Your interview panel should represent the diversity you want to continue building upon. If it doesn’t, be clear about your cultural goals with the candidate. A candidate who doesn’t see themselves represented in the interview panel may draw the conclusion that the company does not value diversity and they may not be successful within your organization. You can make up for any lack of diversity in the interview panel by building in time for candidates to interact with the team. Team members will be able to help you evaluate employees on the correct aspects if they’ve done the above work.
Your interview questions should help you identify whether a candidate’s working style and expectations are a good match for your company. Use the values interview model of questions that invites job candidates to demonstrate behaviors, values, and perspectives. (At Gem, our core values are diversity, velocity, transparency, and customer focus; so our values interview includes questions like: “Tell me about a time you had to decide between getting something done quickly or getting it done with a high degree of polish.”) You might ask:
How a candidate’s colleagues benefit from working with them
What traits they most value in teammates and managers
How they responded in a situation where a colleague came to them with a problem
For a description of a time they needed to switch perspectives to get something done
Each of these questions should lead to a specific answer that you can rate on your candidate scorecard. Guide discussion away from hypotheticals to make sure you’re getting a fair and accurate read of each person.
At least one interviewer should ask questions to assess whether the candidate embodies the company’s values. Others should discern whether the candidate would bring the experiences, behaviors, or perspectives that would enhance your culture or fill any culture gaps.
Giving every candidate the exact same interview makes it easy to compare them—just pull out those candidate scorecards and refer to the standards you set for competencies and quality answers. Make sure your discussion steers clear of phrases like “gut instinct,” which are often indicative of unconscious bias. If a member of the hiring team has a bad feeling about a candidate, help them articulate the root cause.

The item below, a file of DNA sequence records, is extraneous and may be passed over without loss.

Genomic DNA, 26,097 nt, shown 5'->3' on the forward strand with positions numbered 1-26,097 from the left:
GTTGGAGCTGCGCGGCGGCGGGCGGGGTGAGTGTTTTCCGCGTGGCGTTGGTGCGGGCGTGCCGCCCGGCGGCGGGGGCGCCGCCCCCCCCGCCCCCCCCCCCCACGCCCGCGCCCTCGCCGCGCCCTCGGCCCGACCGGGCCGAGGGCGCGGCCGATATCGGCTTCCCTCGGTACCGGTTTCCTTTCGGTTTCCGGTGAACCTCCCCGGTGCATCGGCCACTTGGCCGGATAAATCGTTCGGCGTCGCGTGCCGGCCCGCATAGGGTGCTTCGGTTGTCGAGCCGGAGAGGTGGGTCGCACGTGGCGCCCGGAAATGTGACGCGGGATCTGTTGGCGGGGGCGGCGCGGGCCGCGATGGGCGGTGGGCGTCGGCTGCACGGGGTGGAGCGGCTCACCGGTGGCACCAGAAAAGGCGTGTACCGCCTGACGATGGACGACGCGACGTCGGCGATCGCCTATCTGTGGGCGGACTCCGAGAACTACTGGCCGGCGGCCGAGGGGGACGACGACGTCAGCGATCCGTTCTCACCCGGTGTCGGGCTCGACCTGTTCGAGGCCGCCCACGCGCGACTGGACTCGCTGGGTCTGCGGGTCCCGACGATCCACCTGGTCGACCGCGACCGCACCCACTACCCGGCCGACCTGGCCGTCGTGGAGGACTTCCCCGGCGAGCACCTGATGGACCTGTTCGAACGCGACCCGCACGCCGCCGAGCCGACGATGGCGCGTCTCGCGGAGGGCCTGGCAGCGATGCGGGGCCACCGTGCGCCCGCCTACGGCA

Ask interviewers to withhold references to a candidate’s personality. Of course, you don’t want someone toxic on your team; but personality is rarely an indicator of whether a candidate can make impactful contributions within the role and your organization. It’s certainly not an indicator of whether they can do the job well.
Other objections to steer clear of include the idea that a candidate may be overqualified or too experienced—this can lead to age discrimination. A hiring manager who expresses concern about a candidate’s long commute may inadvertently be perpetuating economic and racial inequality. These are tough conversations to have, but they’re crucial.
Your approach to every new opening should be informed by the lessons and data from your previous hiring experiences. Again, invite all employees to weigh in. Look at new hires who stayed with the company versus those who left and discuss what may have caused the attrition. Talk about why slam-dunk candidates turned down offers. Partner with HR to survey employees on whether the culture you want matches their experience of the culture as it exists. Within the first 90 days, survey new hires about their experiences and the extent to which they align with their expectations upon hire/expectations set during the hiring process.
Tools like Gem’s Diversity Recruiting Insights can give you a high-level view of sticking points anywhere in your funnel. Sometimes, candidate drop-off happens before you can make an offer. Or maybe your pipeline doesn’t include enough underrepresented candidates. Look at the stages where candidates from different communities drop out of your recruiting process and ask: How can we create a more inclusive process?
Making changes to your hiring process will not fix your culture if the employees who fill culture gaps don’t stay at your company. We already know hitting diversity quotas doesn’t organically lead to change: your company must welcome employee differences, promote equity and provide everyone with a safe space to improve your culture. Investing in a dedicated role for Inclusion, Equity and Belonging is a great step (at Gem, we’ve just hired our first Director of DEI, Sheilesha Willis); but if that’s not in your headcount right now, find ways to ensure the entire team prioritizes inclusion in their work activities and interactions. Otherwise, even improving retention won’t lead to the cultural shift you’re seeking.
An organizational culture where people learn from each other’s differences, celebrate new ways of solving problems, and actively work to include everyone is worth fighting for. Once you find it, you’ll want to hire people who fit in—because a good “fit” is someone who brings something new to the table. So don’t give up on “hiring for culture” just because it can entrench systemic bias if done poorly. Design for inclusion, and be intentional about the way you incorporate company culture into hiring. Your process—and your company—will benefit.
March 8, 2023
How to build an equitable process for a diverse workforce
January 13, 2023
How to write inclusive job descriptions
June 15, 2022
How to build, manage, and grow authentically-diverse organizations